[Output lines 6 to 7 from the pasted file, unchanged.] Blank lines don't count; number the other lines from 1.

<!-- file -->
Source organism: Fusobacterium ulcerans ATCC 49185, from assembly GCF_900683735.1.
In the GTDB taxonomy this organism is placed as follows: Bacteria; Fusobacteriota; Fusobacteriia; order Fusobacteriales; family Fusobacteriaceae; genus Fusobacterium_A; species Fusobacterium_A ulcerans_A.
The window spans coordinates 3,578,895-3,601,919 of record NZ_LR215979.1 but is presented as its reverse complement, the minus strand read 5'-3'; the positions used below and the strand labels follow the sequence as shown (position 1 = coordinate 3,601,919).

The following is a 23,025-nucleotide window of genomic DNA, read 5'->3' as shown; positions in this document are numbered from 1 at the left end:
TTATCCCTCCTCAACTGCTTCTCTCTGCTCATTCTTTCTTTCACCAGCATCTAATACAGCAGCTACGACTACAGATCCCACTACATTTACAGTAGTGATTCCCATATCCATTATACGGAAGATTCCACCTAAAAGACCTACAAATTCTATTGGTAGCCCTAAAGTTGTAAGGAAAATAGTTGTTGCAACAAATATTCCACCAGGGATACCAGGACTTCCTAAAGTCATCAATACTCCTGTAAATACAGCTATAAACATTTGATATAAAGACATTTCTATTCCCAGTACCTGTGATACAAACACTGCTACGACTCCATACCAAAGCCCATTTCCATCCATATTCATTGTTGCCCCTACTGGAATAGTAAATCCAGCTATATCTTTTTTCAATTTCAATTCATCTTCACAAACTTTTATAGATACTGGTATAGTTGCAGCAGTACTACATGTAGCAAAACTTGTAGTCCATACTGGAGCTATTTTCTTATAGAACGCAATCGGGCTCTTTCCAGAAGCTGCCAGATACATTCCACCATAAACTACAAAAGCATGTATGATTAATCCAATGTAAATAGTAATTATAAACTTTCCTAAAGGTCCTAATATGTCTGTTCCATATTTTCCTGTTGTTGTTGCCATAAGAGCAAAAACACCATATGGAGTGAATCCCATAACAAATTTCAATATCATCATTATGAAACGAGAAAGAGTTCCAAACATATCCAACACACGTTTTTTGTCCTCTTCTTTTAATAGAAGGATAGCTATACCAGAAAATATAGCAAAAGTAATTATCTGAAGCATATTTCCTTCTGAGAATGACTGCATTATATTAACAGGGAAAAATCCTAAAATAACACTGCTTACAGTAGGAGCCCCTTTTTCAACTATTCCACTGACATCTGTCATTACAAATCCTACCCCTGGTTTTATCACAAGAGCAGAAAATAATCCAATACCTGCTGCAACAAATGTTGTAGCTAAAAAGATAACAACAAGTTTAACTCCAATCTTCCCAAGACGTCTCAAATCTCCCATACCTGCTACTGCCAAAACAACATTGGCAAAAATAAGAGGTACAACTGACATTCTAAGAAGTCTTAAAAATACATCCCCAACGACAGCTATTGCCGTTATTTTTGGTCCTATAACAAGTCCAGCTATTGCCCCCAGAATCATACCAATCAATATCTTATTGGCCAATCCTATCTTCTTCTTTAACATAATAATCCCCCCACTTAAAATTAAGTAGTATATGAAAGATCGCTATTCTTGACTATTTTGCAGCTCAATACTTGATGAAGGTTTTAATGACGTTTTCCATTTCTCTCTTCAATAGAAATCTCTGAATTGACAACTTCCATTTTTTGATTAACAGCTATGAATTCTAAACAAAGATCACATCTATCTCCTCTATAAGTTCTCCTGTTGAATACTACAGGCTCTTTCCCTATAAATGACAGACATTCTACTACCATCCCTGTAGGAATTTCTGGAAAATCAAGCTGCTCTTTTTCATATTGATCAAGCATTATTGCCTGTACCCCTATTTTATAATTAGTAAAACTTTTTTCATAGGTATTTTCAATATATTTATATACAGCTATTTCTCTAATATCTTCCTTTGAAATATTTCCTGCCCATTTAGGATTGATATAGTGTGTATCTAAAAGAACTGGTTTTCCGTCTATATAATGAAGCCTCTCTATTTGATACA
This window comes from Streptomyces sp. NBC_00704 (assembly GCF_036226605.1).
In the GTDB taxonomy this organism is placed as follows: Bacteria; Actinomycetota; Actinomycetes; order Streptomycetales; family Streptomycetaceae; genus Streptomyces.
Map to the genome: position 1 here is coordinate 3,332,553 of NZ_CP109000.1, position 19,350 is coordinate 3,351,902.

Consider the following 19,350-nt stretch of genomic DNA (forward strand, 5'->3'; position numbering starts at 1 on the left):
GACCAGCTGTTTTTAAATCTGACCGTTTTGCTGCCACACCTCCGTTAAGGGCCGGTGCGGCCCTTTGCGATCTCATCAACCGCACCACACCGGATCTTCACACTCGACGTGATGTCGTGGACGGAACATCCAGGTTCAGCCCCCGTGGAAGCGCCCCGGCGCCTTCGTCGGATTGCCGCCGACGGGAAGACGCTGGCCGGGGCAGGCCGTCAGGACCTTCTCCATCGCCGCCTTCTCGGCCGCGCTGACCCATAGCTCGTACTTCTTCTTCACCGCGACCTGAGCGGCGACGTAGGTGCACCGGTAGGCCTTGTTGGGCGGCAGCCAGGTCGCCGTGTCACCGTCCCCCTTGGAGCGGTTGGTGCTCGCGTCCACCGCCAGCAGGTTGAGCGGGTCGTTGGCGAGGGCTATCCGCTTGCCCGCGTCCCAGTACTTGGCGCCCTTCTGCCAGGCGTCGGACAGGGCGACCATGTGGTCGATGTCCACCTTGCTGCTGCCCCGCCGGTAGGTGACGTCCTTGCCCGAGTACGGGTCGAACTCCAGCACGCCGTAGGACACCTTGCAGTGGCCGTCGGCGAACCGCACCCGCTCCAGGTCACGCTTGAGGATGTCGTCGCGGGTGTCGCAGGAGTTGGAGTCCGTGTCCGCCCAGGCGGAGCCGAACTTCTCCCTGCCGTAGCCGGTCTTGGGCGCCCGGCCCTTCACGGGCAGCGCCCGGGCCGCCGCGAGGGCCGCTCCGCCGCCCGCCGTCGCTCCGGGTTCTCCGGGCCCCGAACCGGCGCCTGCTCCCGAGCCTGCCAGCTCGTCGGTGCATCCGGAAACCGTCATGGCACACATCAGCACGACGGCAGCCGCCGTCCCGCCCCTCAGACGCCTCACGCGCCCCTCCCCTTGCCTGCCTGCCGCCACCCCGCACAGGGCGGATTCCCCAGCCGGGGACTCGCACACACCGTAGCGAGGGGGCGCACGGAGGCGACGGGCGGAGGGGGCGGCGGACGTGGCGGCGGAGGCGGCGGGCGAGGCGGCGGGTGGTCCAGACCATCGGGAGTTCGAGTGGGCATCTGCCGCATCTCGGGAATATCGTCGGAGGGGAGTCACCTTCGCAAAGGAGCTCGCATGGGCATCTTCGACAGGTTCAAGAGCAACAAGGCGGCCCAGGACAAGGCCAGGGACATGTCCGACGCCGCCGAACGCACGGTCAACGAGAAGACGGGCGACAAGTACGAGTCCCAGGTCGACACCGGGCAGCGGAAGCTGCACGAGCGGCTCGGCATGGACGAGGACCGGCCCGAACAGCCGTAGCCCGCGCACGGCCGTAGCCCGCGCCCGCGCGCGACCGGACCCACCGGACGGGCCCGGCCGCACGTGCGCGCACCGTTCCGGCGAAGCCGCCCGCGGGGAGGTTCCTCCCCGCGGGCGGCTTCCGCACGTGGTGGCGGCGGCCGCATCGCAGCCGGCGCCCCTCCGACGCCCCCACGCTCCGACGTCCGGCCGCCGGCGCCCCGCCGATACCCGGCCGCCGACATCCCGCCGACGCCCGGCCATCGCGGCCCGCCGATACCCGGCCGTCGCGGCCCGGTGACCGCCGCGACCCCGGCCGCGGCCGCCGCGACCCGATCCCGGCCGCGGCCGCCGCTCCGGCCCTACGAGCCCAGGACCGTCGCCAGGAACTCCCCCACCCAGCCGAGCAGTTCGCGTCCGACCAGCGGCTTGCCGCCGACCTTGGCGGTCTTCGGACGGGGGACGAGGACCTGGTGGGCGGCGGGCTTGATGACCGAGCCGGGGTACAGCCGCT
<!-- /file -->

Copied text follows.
This window comes from Streptomyces sp. NBC_00704 (assembly GCF_036226605.1).
In the GTDB taxonomy this organism is placed as follows: Bacteria; Actinomycetota; Actinomycetes; order Streptomycetales; family Streptomycetaceae; genus Streptomyces.